Then they imposed Islamic laws on the poor Afghanis. Criminal punishments included amputations, and stoning. Women could go out only with a male relative and Hindus were required to a special marking on their cloth. Finally they forged a relationship with Osama bin Laden and you know the rest.

Now this story is repeating in Somalia. Following the fall of Mohamed Siad Barre in 199, the county has been in chaos. In a scene by scene replay of the takeover of Afghanistan by the Taliban, an alliance of Islamic militias have taken over the country. Now people can walk without fear in the streets of Mogadishu.

Somalis interviewed by Reuters in Mogadishu — and Jowhar and Balad to the north, which the Islamic militia also captured last week — almost unanimously expressed happiness at the new-found stability on their streets since the power shift.

Transport was moving more freely, business was flourishing, roadblocks had come down, and guns were less visible on the streets, they said. [Islamists bring rare peace, new worry to Mogadishu]

The new rulers have started enforcing their code of conduct as well.

Abdifatah Nur, 26, said he was watching a World Cup soccer match at a movie house when Islamic militiamen crashed through the doors and ordered the television turned off. They beat the children with lashes and took the young men to a jail. Before the militiamen let their prisoners free three days later, Nur said, they whipped him and cut off his long, curly hair.

Nur said that a few days later, in a different movie house, he watched as Islamic militiamen beat the owner to death, apparently for ignoring earlier orders to not show soccer matches."I hate what they are doing," Nur said. "We have no choice.">Several leaders of the Islamic militias have said they have issued no orders banning World Cup broadcasts or requiring men to cut their hair.

Now the Taliban were happily thinking of doing business with UNOCAL when the Al-Qaeda folks landed and became party poopers.Here is the composition of the groups that make up the Union of Islamic Courts.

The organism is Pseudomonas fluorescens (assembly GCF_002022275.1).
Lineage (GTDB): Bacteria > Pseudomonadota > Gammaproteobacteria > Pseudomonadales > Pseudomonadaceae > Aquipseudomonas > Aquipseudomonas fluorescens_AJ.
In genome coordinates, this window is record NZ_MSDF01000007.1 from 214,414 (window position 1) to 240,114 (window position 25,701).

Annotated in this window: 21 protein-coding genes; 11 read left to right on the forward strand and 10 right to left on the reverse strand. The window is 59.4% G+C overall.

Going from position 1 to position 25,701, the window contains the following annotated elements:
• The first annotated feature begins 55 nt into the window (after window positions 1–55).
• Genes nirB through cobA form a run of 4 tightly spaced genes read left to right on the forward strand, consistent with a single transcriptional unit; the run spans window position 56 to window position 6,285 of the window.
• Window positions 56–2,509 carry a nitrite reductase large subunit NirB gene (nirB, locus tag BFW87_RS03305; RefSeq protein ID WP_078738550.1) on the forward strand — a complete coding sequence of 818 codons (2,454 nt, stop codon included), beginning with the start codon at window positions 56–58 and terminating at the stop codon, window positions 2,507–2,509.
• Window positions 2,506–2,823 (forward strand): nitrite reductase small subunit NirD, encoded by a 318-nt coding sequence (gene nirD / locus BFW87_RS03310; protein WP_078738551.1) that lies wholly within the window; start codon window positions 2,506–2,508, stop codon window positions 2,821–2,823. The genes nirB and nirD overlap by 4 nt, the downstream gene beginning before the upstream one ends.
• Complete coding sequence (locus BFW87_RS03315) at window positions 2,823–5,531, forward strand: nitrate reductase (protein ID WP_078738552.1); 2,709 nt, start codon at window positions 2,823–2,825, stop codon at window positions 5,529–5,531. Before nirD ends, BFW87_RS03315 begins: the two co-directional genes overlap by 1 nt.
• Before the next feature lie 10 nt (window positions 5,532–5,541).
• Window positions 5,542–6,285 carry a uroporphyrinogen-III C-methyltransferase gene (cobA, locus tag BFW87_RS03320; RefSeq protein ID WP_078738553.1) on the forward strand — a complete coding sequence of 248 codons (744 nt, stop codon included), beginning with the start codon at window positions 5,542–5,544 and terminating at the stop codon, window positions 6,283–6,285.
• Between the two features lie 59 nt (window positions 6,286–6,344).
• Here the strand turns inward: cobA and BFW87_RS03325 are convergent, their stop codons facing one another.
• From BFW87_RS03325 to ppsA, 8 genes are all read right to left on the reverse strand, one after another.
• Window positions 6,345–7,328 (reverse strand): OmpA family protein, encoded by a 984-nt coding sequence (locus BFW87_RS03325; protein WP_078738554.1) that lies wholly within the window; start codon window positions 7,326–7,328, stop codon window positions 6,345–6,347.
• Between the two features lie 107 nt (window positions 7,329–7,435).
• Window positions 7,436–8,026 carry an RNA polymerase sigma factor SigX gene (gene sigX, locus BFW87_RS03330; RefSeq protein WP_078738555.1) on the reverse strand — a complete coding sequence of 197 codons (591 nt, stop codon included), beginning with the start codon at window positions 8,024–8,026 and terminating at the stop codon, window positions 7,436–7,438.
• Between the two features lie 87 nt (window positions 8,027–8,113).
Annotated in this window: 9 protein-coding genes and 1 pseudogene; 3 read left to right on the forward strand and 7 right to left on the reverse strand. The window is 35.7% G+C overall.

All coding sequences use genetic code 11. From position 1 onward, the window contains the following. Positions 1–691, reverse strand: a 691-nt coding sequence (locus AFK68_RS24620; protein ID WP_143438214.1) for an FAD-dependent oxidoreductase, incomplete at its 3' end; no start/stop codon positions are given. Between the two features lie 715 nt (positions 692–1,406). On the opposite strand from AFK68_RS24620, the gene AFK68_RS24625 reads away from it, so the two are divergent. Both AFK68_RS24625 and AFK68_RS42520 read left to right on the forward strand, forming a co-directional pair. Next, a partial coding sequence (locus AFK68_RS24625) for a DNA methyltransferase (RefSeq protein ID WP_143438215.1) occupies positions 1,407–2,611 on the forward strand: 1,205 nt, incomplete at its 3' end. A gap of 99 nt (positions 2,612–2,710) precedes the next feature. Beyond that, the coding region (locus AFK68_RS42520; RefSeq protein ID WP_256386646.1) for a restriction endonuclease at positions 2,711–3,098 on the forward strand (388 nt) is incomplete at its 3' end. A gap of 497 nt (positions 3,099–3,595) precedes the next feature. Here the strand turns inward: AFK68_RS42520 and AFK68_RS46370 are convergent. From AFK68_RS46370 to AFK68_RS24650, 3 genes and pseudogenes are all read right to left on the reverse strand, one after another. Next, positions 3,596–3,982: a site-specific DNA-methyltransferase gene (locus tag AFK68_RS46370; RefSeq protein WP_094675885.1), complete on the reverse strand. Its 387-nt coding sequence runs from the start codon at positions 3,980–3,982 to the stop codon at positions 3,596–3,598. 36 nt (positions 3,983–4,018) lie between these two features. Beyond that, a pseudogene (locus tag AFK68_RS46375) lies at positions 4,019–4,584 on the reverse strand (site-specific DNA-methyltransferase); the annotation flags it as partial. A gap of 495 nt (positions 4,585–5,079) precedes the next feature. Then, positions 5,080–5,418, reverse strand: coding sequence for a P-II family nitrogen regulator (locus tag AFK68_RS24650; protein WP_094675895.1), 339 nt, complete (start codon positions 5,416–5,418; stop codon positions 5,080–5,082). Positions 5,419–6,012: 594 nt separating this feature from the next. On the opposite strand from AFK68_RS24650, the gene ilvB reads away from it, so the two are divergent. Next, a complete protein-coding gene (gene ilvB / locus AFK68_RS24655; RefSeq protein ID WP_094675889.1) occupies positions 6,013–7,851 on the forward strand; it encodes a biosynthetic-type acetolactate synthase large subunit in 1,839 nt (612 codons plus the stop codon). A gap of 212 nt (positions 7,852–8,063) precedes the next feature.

Alas, the truth is that the Union is made up of at least four major jihadi groups: al-Ittihad al-Islami (“Islamic Union”), a group which used to appear on the State Department’s list of foreign terrorist organizations (the folks at Foggy Bottom apparently bought at face value the group’s previously self-proclaimed dissolution); al-Takfir wal-Hijra (“Excommunication and Exodus”), a group so extreme that it considered Osama bin Laden too moderate and tried to kill him in Sudan in 1996; al-Islah (“Reconciliation”), an Islamist group pushing for the establishment of a Islamic state in Somalia; and al-Tabligh (“Making Known”), an Islamist “missionary” group with links to the same madrassas in Pakistan which gave us the Taliban [WSJ:The New Taliban (subscription required)]

If you have a group which considers Osama bin Laden a moderate, you know which direction Somalia is heading.

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New Facts about the Ganga Plain

Usually history books depict the development of ancient Indian Civilization as starting from Mehrgarh (from 7000 – 3300 BCE) and then moving to the Indus Valley. The Indus Valley civilization flourished from 3300 BCE to 1700 BCE and then the settlements moved to the Ganges plains, probably due to reduced monsoons or due to the disappearance of the Ghaggar-Hakra river system. It was assumed that the Ganges plains had dense forests and people did not have the tools to clear the forests till about 3500 years back.